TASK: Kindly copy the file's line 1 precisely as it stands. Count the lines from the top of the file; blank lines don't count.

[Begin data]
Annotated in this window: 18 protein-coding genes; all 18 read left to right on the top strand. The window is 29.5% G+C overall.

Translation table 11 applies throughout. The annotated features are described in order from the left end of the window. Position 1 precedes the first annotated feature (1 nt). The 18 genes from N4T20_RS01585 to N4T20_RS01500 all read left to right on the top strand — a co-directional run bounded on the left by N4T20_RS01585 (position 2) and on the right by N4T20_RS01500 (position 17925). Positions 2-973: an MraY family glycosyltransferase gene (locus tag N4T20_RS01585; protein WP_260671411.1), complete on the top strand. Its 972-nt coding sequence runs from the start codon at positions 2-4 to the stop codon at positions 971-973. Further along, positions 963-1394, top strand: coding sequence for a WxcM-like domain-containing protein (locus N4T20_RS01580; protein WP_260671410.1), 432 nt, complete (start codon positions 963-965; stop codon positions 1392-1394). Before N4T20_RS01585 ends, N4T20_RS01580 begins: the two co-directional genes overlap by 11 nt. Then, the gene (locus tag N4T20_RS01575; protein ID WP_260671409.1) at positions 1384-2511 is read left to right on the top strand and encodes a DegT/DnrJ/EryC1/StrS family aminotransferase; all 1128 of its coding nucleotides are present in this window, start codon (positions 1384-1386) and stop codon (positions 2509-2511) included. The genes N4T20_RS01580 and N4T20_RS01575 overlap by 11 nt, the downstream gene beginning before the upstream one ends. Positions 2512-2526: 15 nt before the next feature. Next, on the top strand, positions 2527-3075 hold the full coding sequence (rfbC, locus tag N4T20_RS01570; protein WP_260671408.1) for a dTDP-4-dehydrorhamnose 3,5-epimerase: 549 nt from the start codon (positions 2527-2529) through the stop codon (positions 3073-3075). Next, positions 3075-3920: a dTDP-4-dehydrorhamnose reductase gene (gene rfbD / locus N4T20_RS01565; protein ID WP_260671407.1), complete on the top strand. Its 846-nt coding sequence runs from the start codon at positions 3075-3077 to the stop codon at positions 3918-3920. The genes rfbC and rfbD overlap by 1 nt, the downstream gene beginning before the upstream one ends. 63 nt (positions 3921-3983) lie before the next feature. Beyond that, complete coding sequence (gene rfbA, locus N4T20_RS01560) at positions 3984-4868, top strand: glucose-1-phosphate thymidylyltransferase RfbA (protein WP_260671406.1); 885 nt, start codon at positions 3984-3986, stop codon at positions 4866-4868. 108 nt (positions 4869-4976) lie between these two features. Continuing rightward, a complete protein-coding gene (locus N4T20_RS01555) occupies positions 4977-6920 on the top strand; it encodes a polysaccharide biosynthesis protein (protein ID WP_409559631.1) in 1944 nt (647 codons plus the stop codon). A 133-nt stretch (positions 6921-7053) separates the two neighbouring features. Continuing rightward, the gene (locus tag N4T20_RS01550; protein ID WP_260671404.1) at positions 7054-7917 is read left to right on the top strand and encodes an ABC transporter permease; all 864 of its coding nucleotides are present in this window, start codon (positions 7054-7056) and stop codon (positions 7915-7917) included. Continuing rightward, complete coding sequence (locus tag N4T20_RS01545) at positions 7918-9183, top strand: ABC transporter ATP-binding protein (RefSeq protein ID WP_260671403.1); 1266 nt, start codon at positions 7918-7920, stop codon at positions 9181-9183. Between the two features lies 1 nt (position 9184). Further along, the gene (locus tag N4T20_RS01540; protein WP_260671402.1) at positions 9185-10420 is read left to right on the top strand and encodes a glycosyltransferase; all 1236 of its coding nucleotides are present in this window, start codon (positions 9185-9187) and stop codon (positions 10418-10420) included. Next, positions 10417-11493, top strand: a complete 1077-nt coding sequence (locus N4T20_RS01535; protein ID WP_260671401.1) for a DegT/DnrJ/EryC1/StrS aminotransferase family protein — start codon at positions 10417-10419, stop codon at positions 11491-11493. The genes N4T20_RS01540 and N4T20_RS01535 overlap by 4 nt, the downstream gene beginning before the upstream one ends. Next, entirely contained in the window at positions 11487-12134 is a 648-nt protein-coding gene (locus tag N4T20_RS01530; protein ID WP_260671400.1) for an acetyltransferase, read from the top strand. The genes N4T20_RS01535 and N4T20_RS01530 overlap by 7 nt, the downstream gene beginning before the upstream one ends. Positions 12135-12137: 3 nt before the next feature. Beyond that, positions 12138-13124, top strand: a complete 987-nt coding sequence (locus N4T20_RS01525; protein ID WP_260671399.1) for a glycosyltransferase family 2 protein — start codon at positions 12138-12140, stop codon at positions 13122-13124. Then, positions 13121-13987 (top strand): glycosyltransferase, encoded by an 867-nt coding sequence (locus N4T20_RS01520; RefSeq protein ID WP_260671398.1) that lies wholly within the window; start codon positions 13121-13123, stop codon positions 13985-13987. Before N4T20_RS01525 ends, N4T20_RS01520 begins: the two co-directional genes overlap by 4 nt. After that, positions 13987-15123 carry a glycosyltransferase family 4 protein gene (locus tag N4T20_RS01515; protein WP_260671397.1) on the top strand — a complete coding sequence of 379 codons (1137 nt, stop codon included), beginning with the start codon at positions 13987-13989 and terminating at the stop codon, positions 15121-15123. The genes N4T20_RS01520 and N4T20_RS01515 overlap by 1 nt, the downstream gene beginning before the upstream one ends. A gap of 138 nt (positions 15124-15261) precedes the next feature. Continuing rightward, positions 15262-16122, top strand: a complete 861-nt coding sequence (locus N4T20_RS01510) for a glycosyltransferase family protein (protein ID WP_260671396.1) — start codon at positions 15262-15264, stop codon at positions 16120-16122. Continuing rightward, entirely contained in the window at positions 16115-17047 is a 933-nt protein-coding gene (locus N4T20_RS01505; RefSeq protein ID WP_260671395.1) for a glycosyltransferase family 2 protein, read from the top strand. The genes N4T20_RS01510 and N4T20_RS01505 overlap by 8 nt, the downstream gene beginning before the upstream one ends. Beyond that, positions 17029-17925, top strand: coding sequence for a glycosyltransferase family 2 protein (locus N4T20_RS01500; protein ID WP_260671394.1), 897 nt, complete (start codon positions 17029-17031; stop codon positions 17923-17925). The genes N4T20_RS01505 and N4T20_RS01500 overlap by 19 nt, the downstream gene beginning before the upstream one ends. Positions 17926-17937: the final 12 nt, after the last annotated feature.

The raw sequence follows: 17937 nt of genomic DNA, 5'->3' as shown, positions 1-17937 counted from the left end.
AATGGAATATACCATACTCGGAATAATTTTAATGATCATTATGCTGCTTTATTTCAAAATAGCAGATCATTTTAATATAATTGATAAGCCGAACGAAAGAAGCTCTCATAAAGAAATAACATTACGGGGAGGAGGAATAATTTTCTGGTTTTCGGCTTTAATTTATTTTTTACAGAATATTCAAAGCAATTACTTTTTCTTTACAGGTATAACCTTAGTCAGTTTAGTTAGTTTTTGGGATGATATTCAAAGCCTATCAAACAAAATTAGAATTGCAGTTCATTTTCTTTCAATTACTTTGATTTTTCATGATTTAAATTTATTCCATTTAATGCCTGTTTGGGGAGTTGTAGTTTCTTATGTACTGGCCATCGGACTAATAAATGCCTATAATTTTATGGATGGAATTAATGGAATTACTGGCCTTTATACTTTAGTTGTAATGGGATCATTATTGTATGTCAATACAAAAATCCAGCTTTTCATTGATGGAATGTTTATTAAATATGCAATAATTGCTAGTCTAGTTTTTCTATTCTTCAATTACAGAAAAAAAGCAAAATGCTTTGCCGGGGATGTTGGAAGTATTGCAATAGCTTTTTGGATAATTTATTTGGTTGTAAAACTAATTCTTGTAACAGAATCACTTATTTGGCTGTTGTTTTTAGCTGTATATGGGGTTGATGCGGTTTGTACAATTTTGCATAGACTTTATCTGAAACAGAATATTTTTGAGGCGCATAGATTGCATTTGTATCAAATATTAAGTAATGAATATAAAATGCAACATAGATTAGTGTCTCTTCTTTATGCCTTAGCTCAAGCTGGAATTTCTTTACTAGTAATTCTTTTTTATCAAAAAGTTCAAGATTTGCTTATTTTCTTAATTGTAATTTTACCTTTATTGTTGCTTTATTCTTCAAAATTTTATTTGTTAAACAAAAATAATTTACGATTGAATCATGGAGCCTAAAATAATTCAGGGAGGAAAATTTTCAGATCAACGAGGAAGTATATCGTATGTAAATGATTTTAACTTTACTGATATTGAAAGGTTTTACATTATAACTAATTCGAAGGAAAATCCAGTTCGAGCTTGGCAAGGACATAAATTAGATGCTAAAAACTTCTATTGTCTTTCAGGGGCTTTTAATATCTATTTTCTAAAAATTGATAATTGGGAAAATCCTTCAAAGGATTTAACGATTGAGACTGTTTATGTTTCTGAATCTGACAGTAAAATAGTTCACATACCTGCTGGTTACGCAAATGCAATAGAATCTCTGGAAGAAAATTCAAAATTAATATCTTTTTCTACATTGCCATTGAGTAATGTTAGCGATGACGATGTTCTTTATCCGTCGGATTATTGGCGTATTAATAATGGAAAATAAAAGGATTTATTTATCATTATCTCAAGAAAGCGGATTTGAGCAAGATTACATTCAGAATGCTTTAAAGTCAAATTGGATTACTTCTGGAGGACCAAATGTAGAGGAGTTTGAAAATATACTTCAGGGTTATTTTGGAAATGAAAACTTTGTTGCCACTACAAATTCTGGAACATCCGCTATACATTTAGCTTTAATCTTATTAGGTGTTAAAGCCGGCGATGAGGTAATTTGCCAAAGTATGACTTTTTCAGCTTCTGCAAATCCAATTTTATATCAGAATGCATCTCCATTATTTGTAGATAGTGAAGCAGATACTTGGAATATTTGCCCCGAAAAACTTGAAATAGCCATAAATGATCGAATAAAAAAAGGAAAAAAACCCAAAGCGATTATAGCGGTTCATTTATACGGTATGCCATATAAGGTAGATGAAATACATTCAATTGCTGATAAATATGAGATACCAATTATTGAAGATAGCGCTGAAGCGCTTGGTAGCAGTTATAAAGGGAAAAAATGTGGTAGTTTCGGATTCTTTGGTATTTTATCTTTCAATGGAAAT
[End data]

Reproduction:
Annotated in this window: 18 protein-coding genes; all 18 read left to right on the top strand. The window is 29.5% G+C overall.